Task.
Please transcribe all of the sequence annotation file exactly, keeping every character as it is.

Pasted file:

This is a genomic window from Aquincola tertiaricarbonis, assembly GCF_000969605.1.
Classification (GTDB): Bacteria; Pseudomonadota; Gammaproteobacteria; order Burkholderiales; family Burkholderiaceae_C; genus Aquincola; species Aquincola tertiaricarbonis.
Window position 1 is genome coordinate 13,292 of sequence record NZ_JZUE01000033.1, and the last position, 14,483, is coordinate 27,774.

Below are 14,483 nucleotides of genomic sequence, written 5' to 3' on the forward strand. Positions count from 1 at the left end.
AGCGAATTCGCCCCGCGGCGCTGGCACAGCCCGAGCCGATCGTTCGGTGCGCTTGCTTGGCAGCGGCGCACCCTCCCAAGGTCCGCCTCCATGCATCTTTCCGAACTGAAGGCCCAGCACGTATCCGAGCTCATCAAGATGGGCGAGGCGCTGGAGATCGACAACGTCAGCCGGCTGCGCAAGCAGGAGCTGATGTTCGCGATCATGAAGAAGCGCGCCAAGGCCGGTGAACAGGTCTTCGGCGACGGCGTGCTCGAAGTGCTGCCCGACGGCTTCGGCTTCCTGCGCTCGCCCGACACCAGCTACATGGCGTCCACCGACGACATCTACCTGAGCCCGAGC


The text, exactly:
This is a genomic window from Aquincola tertiaricarbonis, assembly GCF_000969605.1.
Classification (GTDB): Bacteria; Pseudomonadota; Gammaproteobacteria; order Burkholderiales; family Burkholderiaceae_C; genus Aquincola; species Aquincola tertiaricarbonis.
Window position 1 is genome coordinate 13,292 of sequence record NZ_JZUE01000033.1, and the last position, 14,483, is coordinate 27,774.

Below are 14,483 nucleotides of genomic sequence, written 5' to 3' on the forward strand. Positions count from 1 at the left end.
AGCGAATTCGCCCCGCGGCGCTGGCACAGCCCGAGCCGATCGTTCGGTGCGCTTGCTTGGCAGCGGCGCACCCTCCCAAGGTCCGCCTCCATGCATCTTTCCGAACTGAAGGCCCAGCACGTATCCGAGCTCATCAAGATGGGCGAGGCGCTGGAGATCGACAACGTCAGCCGGCTGCGCAAGCAGGAGCTGATGTTCGCGATCATGAAGAAGCGCGCCAAGGCCGGTGAACAGGTCTTCGGCGACGGCGTGCTCGAAGTGCTGCCCGACGGCTTCGGCTTCCTGCGCTCGCCCGACACCAGCTACATGGCGTCCACCGACGACATCTACCTGAGCCCGAGC